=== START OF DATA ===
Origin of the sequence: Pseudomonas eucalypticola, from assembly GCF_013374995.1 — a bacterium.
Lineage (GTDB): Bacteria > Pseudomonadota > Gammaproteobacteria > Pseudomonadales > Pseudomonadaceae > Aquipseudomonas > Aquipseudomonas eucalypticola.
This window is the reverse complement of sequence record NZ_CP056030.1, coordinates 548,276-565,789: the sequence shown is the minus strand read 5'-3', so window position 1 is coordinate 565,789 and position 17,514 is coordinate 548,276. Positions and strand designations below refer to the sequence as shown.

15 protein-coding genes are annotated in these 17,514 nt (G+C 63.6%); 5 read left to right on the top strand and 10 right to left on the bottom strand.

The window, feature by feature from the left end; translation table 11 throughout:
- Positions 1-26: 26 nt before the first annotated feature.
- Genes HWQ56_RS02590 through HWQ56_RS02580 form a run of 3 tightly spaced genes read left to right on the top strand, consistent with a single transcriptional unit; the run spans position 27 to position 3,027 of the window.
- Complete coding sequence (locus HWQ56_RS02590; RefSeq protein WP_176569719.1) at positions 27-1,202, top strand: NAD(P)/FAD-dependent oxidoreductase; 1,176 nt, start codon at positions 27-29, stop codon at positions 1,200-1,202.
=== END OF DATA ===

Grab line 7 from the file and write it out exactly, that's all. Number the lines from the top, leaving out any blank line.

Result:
- Genes HWQ56_RS02590 through HWQ56_RS02580 form a run of 3 tightly spaced genes read left to right on the top strand, consistent with a single transcriptional unit; the run spans position 27 to position 3,027 of the window.